Vault Disney

Vault Disney #12 – Cinderella

Original Release: February 1950

Runtime: 75 Minutes

Director: Clyde Geronimi, Hamilton Luske and Wilfred Jackson

Something that I have ranted to friends and family about since starting this project is that it presents the potential to watch films which I may have never seen or that I have seen long ago and forgotten. I keep thinking that there’s this chance that I’ll watch a film that I haven’t watched in ages and have all but forgotten and discover that I actually love the film more than I could ever have imagined. Such is the case with our first feature film since Bambi, Cinderella. Make no mistake, dear readers, you are about to see a grown man gush about how much he loved this film, which he may have never watched again if not for this little Vault Disney project.

Bibbidi-Bobbidi-Boo

Bibbidi-Bobbidi-Boo

Versions of Cinderella pop up all over the place in history, deviating based on culture and/or time period but for the sake of this film, we’ll go with the most obvious, which is that Cinderalla is based on the fairy tale “Cendrillon” by Charles Perrault, which tells the tale of a heroine who loses her father and mother and must live with her evil step-mother and two step-sisters who treat her as if she were a servant rather than a family member. The Prince of the land holds a ball and requires all the eligible maidens in the land to attend. Cendrillon is forbidden by her step-mother to go and after they leave, her fairy God Mother shows up to transform her into a beauty to behold and turns a pumpkin into a carriage to take her to the ball. She goes, dances with the prince and loses her shoe, which he then uses to find her and Bibbidi-Bobbidi-Boo, she’s a princess. Okay, there’s more to it but that’s the gist. We’ll get to specifics of the film in a moment.

THE castle.

THE castle.

Disney was still in some pretty steep debt after World War 2, but Walt was sure that the studio was ready to journey back into the realm of full-length features. Starting production in 1948 and releasing two years later, there was a lot riding on this little tale. Live action actors as well as sets were used for the artists to capture the scene easier in order to save money. Helene Stanley stood in as Cinderella’s live action model while Ilene Woods voiced her.  The mannerisms and subtleties of these two ladies gave way to much of what we see in Cinderella’s character.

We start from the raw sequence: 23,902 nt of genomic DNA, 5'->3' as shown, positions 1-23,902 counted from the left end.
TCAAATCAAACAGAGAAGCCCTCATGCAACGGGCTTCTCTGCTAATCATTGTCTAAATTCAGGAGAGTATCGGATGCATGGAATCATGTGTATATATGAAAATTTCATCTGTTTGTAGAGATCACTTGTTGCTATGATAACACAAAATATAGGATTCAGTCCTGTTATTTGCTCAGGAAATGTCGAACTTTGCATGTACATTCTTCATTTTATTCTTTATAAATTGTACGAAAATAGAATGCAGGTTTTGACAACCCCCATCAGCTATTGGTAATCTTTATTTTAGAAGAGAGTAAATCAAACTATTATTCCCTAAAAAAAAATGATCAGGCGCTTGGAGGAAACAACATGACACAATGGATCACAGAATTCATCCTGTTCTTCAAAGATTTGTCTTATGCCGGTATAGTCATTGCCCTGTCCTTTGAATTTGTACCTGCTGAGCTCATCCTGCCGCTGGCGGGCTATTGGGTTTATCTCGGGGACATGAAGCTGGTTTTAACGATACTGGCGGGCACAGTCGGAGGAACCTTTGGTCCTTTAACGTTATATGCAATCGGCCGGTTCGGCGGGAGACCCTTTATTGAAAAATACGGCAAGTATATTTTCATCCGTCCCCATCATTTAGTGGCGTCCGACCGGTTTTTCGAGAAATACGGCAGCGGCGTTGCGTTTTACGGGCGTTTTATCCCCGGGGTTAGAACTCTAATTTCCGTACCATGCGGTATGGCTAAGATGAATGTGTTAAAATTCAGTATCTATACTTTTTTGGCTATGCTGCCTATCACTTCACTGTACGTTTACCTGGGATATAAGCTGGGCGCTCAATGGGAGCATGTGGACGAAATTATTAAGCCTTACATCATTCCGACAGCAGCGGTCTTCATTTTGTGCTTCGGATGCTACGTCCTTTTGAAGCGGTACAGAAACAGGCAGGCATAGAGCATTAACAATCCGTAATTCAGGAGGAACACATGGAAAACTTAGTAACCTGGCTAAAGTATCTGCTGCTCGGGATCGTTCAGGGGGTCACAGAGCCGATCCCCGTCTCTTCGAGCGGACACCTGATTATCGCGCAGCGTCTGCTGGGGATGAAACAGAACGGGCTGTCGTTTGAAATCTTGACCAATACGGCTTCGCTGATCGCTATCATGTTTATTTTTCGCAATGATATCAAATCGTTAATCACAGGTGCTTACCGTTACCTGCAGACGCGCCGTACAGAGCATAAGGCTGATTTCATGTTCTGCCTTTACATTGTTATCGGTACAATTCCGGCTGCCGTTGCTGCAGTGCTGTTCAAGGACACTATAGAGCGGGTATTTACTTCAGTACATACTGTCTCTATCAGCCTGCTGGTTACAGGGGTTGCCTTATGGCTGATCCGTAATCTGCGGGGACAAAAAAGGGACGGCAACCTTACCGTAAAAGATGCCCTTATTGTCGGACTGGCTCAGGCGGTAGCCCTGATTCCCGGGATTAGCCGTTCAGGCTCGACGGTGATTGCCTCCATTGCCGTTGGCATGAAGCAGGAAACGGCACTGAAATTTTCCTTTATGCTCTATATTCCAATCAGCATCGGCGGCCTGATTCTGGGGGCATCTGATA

Helene Stanley dances as Cinderella.

Helene Stanley dances as Cinderella.

Woods is an excellent story in herself as she had been recording demos, which she had given to friends to listen to and was simply working on her craft when she received a call from Walt himself. It turns out her friends had sent the demos to Walt during an open call for girls with ‘fairy tale’ voices.  He had chosen Woods’ voice out of 309 other girls. Without even knowing it, she had accidentally auditioned to be Cinderella.

Cinderella admires her mother's dress.

Cinderella admires her mother’s dress.

Like many other animated films from Disney so far, new technology was created for this film. During the recording of the song “Sing Sweet Nightingale,” Walt asked if Woods would attempt to harmonize with herself, which of course had never been done. She agreed and ended up singing four separate tracks for the song, making this one of the first times ever that double tracked vocals were used. You know, that thing that only EVERY SONG now uses. Yep, thanks Disney.

This is not the harmony we are speaking of.

This is not the harmony we are speaking of.

You guys know I like my history, so here are just a couple more little tales and then we will get into the film itself. Walt originally made Cinderella as a short nearly 30 years before the feature as part of the Laugh-O-Gram series. This was the first film to have its songs published and copyrighted by the just-opened Walt Disney Music Company. “Bibbidi-Bobbidi-Boo” became a hit single, not once, but four times. And finally, Cinderella was the biggest financial success for Walt Disney Studios since Snow White and the Seven Dwarfs. Phew, that was a lot. But now you can’t say you didn’t learn something, right? Let’s move on.

I'm exhausted by learning.

I’m exhausted by learning.

Let’s start with Cinderella herself. If you happened to read my inaugural article in this series, you’ll know that I was not a fan of Snow White, finding her to be sort of a push over and not a great female role model. I can’t say exactly why, but none of these feelings hit me with Cinderella. I liked her character from frame one. She’s got a pretty tough life. She lives in an attic and all her friends are animals, which can probably get a little lonely, but perks include birds which do your hair for you, so that’s something. The thing that has really solidified Cinderella through the ages is that she is just so friggin’ happy. She is such a silver lining kind of girl, seeing a beautiful ball gown in her mother’s old dress or making a mouse in a cage feel instantly at ease. She is brimming with good vibes and that makes her instantly sympathetic. She’s also got a little sass to her and the animation of her facial expressions are just so fantastic. More than this though is the fact that she is a character who has seen a lot of crap. She’s lost two parents, lives with some awful people and has lost almost everything she once knew, yet she still manages to find a way to sing a happy song when she wakes up. What an inspiration.